During the administration of President John Evans Atta Mills some review of the country’s 1992 Constitution was understood to have been done.
Judging from the recent calls for the review of the same constitution, it can be concluded that the earlier effort could not meet the expectations of society.
For instance, in recent times, a number of Ghanaians have been calling for the expunging, not even a review, of Article 71 from the constitution because it is a drain on the country’s income or revenue and therefore a threat to its democracy.
This is a constitutional article that has categorised certain people as deserving special comfortable treatment for their services to the country.
They include the President, the Vice President, the Speaker of Parliament, the Chief Justice, the Justices of the Supreme Court, Members of Parliament (MPs), Ministers of State, political appointees, and public servants with salaries charged to the Consolidated Fund and enjoying special constitutional privileges.
What is worrying here is that the salaries and allowances of these people are determined by the President, on the recommendations of a committee set up by him acting upon the advice of the Council of State and that Parliament will determine the figures based on the advice of the same committee.
Some people, including the former National Democratic Congress (NDC) MP for Tamale Central and once the Minister for Lands and Natural Resources, Alhaji Inusah Fuseini, a beneficiary, are against the call for scrapping of Article 71.
According to him, the 1992 Constitution has nothing like an ex-gratia for Article 71 holders and that calls for the scrapping of the retirement benefits of Article 71 officeholders are therefore misplaced due to the fact that MPs and other Article 71 officeholders are contract workers and as such must receive their retirement benefits at the end of their tenure.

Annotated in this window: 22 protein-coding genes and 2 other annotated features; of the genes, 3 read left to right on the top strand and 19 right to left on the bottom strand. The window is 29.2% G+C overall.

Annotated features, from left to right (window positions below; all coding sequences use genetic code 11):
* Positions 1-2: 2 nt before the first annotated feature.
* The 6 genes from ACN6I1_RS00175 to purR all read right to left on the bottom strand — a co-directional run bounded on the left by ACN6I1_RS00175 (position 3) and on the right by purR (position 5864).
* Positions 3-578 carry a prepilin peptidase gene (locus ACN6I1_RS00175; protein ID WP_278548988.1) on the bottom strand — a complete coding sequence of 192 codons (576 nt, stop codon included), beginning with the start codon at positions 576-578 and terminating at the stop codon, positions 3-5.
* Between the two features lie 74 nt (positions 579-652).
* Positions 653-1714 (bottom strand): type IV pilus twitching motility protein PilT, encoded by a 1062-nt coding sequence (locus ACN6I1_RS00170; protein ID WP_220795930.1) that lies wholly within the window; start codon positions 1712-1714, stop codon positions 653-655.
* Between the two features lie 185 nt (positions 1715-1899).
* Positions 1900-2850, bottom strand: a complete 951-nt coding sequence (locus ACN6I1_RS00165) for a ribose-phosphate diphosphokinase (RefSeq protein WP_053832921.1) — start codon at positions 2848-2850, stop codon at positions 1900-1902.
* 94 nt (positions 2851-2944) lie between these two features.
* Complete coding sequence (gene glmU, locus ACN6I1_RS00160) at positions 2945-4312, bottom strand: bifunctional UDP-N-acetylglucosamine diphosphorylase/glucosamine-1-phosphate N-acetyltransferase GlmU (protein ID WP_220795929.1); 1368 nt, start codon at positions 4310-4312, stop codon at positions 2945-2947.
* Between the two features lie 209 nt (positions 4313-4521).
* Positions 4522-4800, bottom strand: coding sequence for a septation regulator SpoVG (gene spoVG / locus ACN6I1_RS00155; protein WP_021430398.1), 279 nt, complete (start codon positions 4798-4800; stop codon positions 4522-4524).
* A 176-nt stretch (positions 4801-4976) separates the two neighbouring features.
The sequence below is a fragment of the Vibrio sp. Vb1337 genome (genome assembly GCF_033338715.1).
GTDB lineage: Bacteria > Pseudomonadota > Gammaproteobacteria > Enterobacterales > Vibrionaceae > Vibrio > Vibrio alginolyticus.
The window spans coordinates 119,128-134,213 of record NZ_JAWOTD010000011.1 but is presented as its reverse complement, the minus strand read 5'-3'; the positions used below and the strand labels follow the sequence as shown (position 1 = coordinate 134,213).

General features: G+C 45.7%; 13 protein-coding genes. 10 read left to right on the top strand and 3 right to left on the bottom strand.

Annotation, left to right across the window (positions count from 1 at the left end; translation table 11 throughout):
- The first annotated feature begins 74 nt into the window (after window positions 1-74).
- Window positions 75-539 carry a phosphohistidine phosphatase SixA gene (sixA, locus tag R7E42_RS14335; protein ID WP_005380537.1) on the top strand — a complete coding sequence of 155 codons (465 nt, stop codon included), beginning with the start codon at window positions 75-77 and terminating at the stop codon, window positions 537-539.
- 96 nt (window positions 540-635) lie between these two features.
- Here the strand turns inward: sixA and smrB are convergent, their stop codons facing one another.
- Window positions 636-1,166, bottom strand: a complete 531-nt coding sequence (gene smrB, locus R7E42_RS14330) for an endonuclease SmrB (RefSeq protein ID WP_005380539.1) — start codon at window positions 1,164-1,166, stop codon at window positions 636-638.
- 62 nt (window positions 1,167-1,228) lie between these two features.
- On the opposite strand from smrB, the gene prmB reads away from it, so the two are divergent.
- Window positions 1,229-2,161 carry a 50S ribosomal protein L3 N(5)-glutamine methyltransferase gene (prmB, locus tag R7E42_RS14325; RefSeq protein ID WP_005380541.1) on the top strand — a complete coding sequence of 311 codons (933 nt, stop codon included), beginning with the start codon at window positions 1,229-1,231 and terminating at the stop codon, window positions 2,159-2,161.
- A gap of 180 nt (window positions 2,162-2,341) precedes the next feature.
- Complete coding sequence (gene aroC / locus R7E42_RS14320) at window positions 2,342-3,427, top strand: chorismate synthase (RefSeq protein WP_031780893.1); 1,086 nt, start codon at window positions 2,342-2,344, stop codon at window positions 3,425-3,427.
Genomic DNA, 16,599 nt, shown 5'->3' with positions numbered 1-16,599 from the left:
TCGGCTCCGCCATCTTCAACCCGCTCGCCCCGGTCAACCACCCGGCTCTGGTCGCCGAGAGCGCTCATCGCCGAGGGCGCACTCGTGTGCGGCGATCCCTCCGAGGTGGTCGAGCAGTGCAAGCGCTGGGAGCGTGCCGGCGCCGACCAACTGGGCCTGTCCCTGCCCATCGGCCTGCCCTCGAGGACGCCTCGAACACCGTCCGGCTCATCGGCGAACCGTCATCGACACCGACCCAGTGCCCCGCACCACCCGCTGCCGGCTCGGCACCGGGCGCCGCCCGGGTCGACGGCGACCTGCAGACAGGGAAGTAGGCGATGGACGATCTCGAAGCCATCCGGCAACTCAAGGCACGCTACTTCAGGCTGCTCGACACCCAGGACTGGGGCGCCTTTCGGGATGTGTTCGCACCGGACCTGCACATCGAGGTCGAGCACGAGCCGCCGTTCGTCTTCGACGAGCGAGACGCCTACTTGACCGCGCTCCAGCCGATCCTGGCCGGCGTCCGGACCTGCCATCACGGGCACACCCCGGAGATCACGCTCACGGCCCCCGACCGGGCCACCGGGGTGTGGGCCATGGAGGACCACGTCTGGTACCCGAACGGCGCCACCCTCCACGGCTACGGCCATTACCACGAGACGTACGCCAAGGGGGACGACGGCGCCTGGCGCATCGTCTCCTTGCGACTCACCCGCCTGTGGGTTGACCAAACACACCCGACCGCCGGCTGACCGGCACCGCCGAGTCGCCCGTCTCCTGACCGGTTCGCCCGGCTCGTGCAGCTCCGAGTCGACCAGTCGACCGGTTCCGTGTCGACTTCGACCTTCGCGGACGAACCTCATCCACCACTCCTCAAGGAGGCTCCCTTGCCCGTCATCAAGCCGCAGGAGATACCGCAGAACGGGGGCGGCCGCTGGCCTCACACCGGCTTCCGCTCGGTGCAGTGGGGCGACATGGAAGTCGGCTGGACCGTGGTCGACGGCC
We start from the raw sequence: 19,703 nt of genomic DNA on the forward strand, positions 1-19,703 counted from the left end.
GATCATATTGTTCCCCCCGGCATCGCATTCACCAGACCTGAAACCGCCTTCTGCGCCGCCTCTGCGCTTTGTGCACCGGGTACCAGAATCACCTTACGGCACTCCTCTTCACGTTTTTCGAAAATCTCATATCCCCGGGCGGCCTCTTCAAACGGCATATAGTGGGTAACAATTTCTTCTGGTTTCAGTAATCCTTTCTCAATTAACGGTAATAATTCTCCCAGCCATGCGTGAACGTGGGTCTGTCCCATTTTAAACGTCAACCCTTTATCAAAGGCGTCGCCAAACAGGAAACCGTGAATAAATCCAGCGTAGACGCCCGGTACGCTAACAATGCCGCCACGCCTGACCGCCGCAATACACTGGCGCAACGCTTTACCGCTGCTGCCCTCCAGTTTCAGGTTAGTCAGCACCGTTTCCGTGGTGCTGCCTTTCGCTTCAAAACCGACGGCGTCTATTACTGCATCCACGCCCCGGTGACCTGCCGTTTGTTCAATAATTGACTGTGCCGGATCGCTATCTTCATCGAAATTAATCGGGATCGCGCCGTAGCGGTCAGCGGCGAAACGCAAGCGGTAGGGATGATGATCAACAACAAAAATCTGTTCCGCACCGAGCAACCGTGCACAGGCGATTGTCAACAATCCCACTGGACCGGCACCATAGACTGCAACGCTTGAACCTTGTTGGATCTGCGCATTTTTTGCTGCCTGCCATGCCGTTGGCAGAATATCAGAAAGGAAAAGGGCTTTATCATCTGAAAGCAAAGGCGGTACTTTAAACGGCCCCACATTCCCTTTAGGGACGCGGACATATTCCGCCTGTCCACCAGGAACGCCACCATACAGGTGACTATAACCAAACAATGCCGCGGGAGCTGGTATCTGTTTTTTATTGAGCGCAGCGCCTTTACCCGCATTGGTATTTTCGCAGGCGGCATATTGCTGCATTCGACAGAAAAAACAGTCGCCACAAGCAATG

Some people also argue that certain provisions of the constitution are entrenched and so cannot be reviewed because such clauses, in some cases, protect the rights of a minority from the dangers of majority actions and, in other cases, prevent amendments that would pervert the fundamental principles it enshrines.
The arguments, whether for or against, point to the fact that there is the need for constitutional review and this should be done according to the exigencies of the moment.
After all, a constitution is a living document.
One of our stories today contains the opinions expressed by a retired Supreme Court judge about the review of the 1992 Constitution.
Mr Justice Stephen Alan Brobbey says any such constitutional review should not tackle only one arm of government but also the others as well as all the flaws in society.
Justice Brobbey then calls for a wider stakeholder engagement and thinking on the review in order to not have many questions to answer about it.
We think the best approach to reviewing the 1992 Constitution has been provided because the stakeholder engagement should include views from the larger segment of society who are not constitutional experts but know problems some of its provisions are creating for the country.